The Port Otago is the port for the City of Dunedin, New Zealand. Located in the Otago region of South Island about 293 kilometers southwest of the Port of Lyttelton, Port Chalmers is the main port for the Port Otago; however, a container facility is located at the Dunedin Wharves just north of Port Chalmers. The entrance to Otago Harbour is located in the bay between Taiaroa Head and Heyward Point. Port Chalmers is 9.6 kilometers inside the Harbor.
Otago Region is a relatively-unpopulated area with wonderful scenery and a generally rural feel. Dunedin is the largest city in the Port Otago region and its industrial and education center. The major economic activities in the Otago Region are raising sheep, farming, and serving tourists. Port Otago’s Port Chalmers is a suburb of and the main port for Dunedin, although many Dunedin residents still think of it as a separate town. Located about 15 kilometers northeast of Dunedin’s city center, Port Chalmers is home to about three thousand souls. In 2006, over 118 thousand people lived in the City of Dunedin and the Port Otago.
Before Europeans established the Port Otago’s City of Dunedin or Port Chalmers, the Maori people lived in the area of today’s Port Otago. In 1780, what the Maori called Koputai was at the southern end of the Ngai Tahu territory.
In 1839, the Weller brothers from the modern Otakou on the other side of the harbor set up a saw pit at Sawyers Bay, the present site of Port Otago’s Port Chalmers. The next year, a schooner was being built at the site. In 1840, French whalers bought the whole western shore of Otago Harbour from the Maori chieftain. The first Christian worship service was held at Koputai in 1842.
In 1844, the Deborah anchored in the bay, and its captain joined Frederick Tuckett in choosing a block of land to build a Scottish New Edinburgh settlement. They picked Koputai to be a deep-water port they named Port Chalmers. The Maori sold the “Otago block” to the Otago Association, and the first settlers began to arrive in today’s Port Otago.
Port Otago’s Port Chalmers continued to grow as an international port city serving the Otago region. By the 1860s, the port was connected to the City of Dunedin by lighter and by a steep road. In 1873, New Zealand’s first narrow gauge railway, the Port Chalmers Branch, opened and, by 1879, was incorporated into the national rail network with a link to Christchurch and Invercargill. The Port Chalmers Branch added a rail connection between Port Chalmers and Dunedin.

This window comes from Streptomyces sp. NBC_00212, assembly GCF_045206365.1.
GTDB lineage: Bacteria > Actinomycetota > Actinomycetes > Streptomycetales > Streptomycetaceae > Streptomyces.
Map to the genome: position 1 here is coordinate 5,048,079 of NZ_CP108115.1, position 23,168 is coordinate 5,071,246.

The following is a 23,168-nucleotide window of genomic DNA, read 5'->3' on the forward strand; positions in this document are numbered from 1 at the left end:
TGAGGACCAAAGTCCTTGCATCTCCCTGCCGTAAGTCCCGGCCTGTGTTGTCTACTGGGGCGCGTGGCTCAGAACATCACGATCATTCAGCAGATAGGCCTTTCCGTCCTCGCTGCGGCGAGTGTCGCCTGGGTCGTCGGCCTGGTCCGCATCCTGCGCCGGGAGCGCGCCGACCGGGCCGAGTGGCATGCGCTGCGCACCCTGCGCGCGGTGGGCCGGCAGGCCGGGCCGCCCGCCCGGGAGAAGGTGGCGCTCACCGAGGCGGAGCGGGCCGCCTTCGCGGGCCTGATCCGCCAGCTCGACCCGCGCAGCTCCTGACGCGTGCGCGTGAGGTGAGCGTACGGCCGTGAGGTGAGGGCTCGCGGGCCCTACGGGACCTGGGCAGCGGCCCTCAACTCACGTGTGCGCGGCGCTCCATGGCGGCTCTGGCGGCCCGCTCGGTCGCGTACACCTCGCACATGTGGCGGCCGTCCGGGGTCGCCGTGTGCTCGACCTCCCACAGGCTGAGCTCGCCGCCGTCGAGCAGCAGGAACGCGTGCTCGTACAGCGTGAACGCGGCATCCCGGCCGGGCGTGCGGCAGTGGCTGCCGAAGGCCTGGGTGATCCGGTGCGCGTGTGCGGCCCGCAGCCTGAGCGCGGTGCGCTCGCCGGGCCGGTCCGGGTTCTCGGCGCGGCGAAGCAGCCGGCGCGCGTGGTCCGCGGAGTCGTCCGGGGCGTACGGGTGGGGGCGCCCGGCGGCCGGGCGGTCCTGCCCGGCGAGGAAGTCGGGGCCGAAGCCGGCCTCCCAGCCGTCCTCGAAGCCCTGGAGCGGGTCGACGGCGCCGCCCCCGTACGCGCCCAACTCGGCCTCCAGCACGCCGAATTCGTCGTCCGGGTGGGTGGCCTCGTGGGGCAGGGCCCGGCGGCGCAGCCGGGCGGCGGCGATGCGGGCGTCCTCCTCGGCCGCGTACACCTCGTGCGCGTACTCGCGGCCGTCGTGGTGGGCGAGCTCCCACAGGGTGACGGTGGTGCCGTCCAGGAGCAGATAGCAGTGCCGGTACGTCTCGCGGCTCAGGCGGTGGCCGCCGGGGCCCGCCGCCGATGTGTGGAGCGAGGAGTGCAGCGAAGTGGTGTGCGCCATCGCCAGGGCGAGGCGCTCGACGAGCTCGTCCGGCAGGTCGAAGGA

In 1881, Port Otago’s Victoria Ship Channel opened, and ocean-going vessels could pass through the harbor to Dunedin. When the Dunedin sailed out of Port Chalmers in 1882, New Zealand’s refrigerated meat trade was born at Port Otago. During the rest of the 19th Century, servicing ships and a new building industry developed, and nearby Carey’s Bay became a fishing port.
The growth of Port Chalmers paralleled the growth of Dunedin and the Port Otago Region, yet a rivalry began over whether Dunedin or Port Chalmers would handle shipping. In 1928, the Norwegian ship C.A. Larsen was the biggest vessel ever serviced in the Port Otago Dock at Port Chalmers.
In 1965, a new modern highway from Port Chalmers to Dunedin was completed, and passenger services between the two ended by 1967. In 1971, Port Chalmers was selected as the first container terminal in South Island, making the Port Otago an important international seaport. Container traffic has grown steadily, as has a new timber trade. Because the labor requirements for these industries were relatively small, Port Chalmers began to lose population.
In 1988, the Port Otago Harbour Board that had been established in 1874 was replaced by Port Otago Limited, a quasi-autonomous local government organization. The following year, the borough of Port Chalmers and its surrounding district were absorbed into the City of Dunedin.
In the latter 20th Century, Port Chalmers and Carey’s Bay attracted an artists’ colony, changing the town’s traditional industrial character. In the 1990s, cruise ships began to call at the Port Otago’s Port Chalmers, adding another post-industrial facet to the town’s personality.
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